“Stitcher was a very vital acquisition for us on the tech and content side,” he said. “The podcasts are still available on Deezer. It was our entry point and we are adding more to the content in terms of talk. We’ve launched soccer streams in two markets and will continue to invest in content types.”
Perhaps most notable of all was Deezer’s attempt to IPO in 2015, which it had to postpone indefinitely after reportedly failing to generate enough investor interest during a roadshow. Instead, the company raised $109 million, and it’s part of this funding that is being used to make this leap into the U.S.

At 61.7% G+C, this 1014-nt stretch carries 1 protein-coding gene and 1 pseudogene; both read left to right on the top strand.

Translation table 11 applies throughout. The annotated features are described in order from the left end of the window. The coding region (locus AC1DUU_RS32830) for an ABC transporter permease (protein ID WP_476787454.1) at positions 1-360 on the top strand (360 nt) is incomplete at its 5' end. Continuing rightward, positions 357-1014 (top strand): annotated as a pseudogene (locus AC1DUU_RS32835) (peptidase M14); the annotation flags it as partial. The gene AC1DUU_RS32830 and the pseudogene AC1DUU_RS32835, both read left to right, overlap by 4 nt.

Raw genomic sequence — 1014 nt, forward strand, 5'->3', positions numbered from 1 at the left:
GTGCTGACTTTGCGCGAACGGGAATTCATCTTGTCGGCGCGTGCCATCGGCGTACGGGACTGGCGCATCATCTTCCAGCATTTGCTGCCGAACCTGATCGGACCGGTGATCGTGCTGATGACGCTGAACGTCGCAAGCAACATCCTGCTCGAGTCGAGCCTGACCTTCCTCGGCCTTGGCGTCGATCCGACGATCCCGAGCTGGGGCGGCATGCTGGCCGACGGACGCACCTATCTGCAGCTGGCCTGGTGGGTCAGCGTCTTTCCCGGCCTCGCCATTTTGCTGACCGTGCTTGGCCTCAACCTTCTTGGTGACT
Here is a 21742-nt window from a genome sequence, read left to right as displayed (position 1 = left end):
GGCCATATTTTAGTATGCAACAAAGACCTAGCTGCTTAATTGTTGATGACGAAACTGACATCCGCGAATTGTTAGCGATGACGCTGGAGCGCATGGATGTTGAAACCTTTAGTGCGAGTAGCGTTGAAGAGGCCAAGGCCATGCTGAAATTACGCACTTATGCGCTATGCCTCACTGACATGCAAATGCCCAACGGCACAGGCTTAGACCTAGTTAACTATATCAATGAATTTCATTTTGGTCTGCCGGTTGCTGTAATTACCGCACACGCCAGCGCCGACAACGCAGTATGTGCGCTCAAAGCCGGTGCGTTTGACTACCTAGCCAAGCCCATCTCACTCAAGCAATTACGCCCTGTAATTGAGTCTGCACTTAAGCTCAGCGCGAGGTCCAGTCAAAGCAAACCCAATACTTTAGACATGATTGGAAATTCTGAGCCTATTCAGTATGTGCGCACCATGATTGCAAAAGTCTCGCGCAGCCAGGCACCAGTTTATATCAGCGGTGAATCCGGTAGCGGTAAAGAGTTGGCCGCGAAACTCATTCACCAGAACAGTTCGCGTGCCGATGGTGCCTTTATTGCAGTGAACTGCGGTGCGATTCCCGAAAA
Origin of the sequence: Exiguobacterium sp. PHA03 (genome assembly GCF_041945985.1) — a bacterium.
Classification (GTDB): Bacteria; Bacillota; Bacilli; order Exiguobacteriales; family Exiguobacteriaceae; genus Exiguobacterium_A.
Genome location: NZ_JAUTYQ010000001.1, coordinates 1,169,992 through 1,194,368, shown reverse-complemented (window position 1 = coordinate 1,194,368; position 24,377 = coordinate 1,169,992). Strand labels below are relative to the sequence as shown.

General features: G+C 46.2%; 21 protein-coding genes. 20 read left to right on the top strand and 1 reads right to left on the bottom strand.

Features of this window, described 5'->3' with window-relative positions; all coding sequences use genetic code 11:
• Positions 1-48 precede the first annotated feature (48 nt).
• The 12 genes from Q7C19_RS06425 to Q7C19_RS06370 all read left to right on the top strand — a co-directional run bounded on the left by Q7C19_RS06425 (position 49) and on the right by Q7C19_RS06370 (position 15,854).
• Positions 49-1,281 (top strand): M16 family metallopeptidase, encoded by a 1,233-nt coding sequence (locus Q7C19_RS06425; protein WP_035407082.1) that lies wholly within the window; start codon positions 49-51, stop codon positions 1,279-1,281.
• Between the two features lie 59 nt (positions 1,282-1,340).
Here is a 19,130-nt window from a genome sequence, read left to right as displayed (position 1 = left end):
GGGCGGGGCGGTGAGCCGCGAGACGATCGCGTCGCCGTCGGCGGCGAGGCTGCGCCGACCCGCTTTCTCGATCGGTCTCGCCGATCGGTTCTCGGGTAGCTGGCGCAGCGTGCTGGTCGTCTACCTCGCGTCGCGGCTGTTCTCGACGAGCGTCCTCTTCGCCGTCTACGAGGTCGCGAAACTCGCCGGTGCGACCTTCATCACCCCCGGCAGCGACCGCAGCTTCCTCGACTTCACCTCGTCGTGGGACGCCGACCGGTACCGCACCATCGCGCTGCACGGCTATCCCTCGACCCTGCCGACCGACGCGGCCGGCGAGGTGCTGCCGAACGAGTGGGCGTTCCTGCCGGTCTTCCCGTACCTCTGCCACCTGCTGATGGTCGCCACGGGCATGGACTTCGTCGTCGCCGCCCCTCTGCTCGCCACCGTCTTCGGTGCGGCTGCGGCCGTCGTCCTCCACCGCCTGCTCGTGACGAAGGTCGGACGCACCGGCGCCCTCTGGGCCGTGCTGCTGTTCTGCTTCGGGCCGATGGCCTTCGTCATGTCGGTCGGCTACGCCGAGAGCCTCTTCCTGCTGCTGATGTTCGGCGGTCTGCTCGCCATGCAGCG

“The funding from existing investors demonstrates that they are really committed and we’ll look at IPO plans in the future,” Schumann told me.
One thing that the funding will not go towards — despite other moves of M&A in the industry right now around Pandora and reportedly Tidal going to Apple Music — is another acquisition to build up its audience.
“Right now we’re well set up to grow on our own,” he said. “In our past we made smaller acquisitions here and there but it’s about growing organically now. There will be further consolidation for sure, and there will be only a handful of global players. There won’t be 20-30 services five years from now, that’s for sure, and we’re set up to be a leader.”